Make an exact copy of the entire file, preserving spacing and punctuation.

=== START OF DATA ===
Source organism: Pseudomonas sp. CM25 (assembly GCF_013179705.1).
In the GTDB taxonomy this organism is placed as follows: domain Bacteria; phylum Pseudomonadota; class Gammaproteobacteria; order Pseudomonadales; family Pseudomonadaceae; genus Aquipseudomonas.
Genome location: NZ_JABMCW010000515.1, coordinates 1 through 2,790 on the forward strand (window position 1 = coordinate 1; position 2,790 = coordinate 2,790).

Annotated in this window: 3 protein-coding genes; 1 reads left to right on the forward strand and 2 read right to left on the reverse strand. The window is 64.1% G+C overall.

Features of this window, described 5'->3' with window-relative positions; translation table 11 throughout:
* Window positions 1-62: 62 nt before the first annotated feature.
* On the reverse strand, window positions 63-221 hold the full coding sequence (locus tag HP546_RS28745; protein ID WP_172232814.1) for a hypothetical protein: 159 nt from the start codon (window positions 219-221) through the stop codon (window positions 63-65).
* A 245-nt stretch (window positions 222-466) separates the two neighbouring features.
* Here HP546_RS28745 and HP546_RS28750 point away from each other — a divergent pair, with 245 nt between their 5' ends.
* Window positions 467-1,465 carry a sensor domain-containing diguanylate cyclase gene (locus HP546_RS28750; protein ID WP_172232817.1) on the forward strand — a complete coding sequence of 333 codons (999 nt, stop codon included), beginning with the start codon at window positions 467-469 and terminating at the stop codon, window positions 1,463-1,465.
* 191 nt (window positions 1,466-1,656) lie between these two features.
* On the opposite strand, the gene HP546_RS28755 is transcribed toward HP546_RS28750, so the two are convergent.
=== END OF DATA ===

Source organism: Pseudomonas sp. CM25 (assembly GCF_013179705.1).
In the GTDB taxonomy this organism is placed as follows: domain Bacteria; phylum Pseudomonadota; class Gammaproteobacteria; order Pseudomonadales; family Pseudomonadaceae; genus Aquipseudomonas.
Genome location: NZ_JABMCW010000515.1, coordinates 1 through 2,790 on the forward strand (window position 1 = coordinate 1; position 2,790 = coordinate 2,790).

Annotated in this window: 3 protein-coding genes; 1 reads left to right on the forward strand and 2 read right to left on the reverse strand. The window is 64.1% G+C overall.

Features of this window, described 5'->3' with window-relative positions; translation table 11 throughout:
* Window positions 1-62: 62 nt before the first annotated feature.
* On the reverse strand, window positions 63-221 hold the full coding sequence (locus tag HP546_RS28745; protein ID WP_172232814.1) for a hypothetical protein: 159 nt from the start codon (window positions 219-221) through the stop codon (window positions 63-65).
* A 245-nt stretch (window positions 222-466) separates the two neighbouring features.
* Here HP546_RS28745 and HP546_RS28750 point away from each other — a divergent pair, with 245 nt between their 5' ends.
* Window positions 467-1,465 carry a sensor domain-containing diguanylate cyclase gene (locus HP546_RS28750; protein ID WP_172232817.1) on the forward strand — a complete coding sequence of 333 codons (999 nt, stop codon included), beginning with the start codon at window positions 467-469 and terminating at the stop codon, window positions 1,463-1,465.
* 191 nt (window positions 1,466-1,656) lie between these two features.
* On the opposite strand, the gene HP546_RS28755 is transcribed toward HP546_RS28750, so the two are convergent.